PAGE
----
Earlier this year, I was doing the dishes when a documentary on TV caught my eye.
Twin Sisters by Norwegian filmmaker Mona Friis Bertheussen detailed the tales of two girls — identical twins — who were adopted from China by two families, one in Sacramento, Calif., the other in a small village in Norway.
The film is beautifully made, highlighting the girls’ innate connection to one another despite growing up in vastly different environments and cultures. It touched on issues of identity for internationally adopted children — something that would strike a chord with countless immigrant children whose parents’ culture varies drastically from the mainstream that shaped their childhood.
According to Statistics Canada, almost 21,000 children were adopted from abroad by Canadians 1999 to 2009, including 8,000 from China.
A week ago, the Chinese Consulate hosted International Children’s Day celebrations at the Chinese Cultural Centre in Vancouver. The event drew about 20 B.C. families with children adopted from China.
Officials describe these families as an important bridge between cultures, a sign of the growing person-to-person interaction between Canada and the Far East. Several parents explained how they had to “stretch” outside of their usual comfort zone and learn more about another culture for the sake of their children
“Our families are the symbols for the link between China and Canada, and we hope that these children continue to serve as a link to help other Canadians learn more about China,” Eamon Duffy said at the event. He is co-chair of the group Families with Children from China.
The marriage of cultures present challenges that parents and children both readily admit to.
“I remember, when Wednesdays would come around and it was time to go to Mandarin class, I would hide, pretend to be sick,” recounted Maia Robinson, 19, who had taken Chinese language classes since age 5. “I spent a lot of time studying Mandarin, and I remember I used to always resent it.”
Maia and her sister Cleone, 17, were adopted from China when they were infants. The family lives in West Vancouver.
KINGSTON, Ontario – A father had surgery in Toronto on Tuesday to remove part of his liver for one of his three-year-old twin daughters who both need life-saving liver transplants.
Michael Wagner came out of surgery around 2 p.m.
His wife Johanne Wagner used Facebook to keep friends and family updated about the surgery.
The Wagners adopted twin girls Binh and Phuoc who suffer from Alagille syndrome, a genetic disease that affects the liver, heart, kidneys and other systems of the body.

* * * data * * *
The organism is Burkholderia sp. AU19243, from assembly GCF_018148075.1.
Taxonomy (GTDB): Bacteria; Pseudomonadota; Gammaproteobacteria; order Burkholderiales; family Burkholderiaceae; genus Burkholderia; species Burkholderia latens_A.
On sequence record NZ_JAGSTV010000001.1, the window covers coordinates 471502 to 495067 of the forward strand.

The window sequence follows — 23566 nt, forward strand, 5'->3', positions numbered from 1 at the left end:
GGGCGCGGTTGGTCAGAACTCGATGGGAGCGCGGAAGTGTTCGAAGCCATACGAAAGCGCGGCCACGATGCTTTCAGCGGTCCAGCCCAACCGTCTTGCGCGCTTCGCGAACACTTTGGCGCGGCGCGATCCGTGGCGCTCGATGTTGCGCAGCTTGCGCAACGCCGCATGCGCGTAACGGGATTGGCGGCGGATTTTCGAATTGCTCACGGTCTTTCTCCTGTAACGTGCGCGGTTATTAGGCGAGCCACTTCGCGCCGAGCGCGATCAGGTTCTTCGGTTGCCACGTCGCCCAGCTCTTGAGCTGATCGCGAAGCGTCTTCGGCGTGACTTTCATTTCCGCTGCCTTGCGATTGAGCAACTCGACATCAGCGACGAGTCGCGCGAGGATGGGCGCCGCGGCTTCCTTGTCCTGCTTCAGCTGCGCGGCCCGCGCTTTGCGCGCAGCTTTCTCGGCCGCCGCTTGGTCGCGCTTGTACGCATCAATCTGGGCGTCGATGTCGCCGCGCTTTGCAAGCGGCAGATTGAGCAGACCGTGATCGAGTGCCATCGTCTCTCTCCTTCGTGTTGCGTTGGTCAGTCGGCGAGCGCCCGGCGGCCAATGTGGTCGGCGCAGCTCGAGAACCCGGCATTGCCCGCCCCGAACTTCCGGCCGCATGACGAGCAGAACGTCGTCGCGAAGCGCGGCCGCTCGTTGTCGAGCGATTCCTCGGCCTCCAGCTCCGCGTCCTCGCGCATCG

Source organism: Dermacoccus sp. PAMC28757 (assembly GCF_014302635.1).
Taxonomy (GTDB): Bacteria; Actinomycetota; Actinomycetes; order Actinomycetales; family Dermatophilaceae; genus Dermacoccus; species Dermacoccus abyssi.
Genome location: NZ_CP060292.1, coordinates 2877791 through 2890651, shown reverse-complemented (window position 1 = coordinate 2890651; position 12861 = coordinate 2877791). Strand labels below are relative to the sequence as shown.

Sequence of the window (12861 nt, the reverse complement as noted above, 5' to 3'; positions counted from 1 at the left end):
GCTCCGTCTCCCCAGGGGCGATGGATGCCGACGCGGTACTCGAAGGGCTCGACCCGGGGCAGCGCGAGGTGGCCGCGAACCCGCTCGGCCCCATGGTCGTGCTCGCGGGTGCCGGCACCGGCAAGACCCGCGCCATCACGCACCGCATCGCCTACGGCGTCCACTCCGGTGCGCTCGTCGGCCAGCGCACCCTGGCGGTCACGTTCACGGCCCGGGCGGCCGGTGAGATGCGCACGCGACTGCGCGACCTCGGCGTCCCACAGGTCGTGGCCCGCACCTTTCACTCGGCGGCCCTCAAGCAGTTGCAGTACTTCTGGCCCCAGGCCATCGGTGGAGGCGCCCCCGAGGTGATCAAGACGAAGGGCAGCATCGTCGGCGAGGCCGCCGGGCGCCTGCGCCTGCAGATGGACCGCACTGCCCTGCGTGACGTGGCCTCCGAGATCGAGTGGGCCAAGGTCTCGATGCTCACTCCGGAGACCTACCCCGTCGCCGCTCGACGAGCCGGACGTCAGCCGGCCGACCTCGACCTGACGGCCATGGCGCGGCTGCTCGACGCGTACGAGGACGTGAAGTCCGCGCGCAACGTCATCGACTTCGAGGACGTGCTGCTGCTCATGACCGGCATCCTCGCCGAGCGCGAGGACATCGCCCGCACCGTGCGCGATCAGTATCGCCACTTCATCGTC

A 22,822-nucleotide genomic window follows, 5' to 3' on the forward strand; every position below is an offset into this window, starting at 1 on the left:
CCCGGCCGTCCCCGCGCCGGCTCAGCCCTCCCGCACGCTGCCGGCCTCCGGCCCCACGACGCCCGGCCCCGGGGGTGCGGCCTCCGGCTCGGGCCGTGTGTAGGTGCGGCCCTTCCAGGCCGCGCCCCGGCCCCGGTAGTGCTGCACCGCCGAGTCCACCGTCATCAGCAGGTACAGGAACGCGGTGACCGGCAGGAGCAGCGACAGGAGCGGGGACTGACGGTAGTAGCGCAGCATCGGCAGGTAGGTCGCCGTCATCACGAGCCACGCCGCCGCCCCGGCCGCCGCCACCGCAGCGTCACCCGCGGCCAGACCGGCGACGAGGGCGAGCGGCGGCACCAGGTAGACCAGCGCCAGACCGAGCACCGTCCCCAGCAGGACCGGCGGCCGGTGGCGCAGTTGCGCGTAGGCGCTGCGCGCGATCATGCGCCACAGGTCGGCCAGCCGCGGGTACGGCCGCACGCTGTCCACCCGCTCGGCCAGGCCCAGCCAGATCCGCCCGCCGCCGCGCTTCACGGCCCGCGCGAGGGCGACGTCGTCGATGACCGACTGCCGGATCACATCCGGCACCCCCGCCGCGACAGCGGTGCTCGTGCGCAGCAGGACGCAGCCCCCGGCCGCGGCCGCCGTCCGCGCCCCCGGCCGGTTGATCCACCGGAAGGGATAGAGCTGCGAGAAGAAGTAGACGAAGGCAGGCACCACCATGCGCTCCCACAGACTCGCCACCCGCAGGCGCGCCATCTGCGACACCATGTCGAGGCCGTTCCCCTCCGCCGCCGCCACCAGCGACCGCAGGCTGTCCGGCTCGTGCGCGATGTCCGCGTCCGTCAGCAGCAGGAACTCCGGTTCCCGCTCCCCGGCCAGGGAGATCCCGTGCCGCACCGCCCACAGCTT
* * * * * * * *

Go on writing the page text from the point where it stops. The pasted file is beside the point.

Doctors determined Phuoc was the best medical match to receive part of her father’s liver. A donor for Binh remains to be found.
“Daddy out of surgery and well,” Johanne wrote on Facebook. “The portion of his liver has been transferred across the street.”
The girls’ condition has attacked their livers and caused abnormalities in the ducts that carry bile from the liver to the gallbladder and small intestine.
The result is a buildup of bile in the liver that prevents it from working properly to remove waste materials from the bloodstream.
A long journey from Ethiopia, a storybook ending at Pearson
Published on Wednesday December 19, 2012
CARLOS OSORIO/TORONTO STAR
Tiffany Gillespie (in black shirt) watches as her newly adopted daughter Edan (in pink) greets her new sisters Cristiana (in purple) and Aliya (in white) at Pearson airport Wednesday. Tiffany was returning with Edan after adopting her from an orphanage in Ethiopia.
The text to her partner came from the immigration line on the other side of sliding glass doors at Pearson airport’s Terminal 1.
“You’d better have Kleenex for me.”
Tiffany Gillespie was puddling up again. Inching closer and closer to one last border officer, the tears were flowing more frequently now. Soon, the 5-year-old at her side, the one with the trusting eyes, gap-toothed smile and colourful beads braided so perfectly into her hair, would officially be a landed immigrant.
Immigration lawyer aids all ages. Bola Akinnusi Janis Ramsay photo
BARRIE – From adopting a tiny baby to bringing your grandparents to Canada, Bola Akinnusi is ready to help Barrie residents.
Practising immigration and refugee law, Akinnusi set up shop in Barrie earlier this summer.
“My main focus in Barrie is immigration, as I discovered a year ago there was a need for an immigration lawyer in Barrie,” said Akinnusi.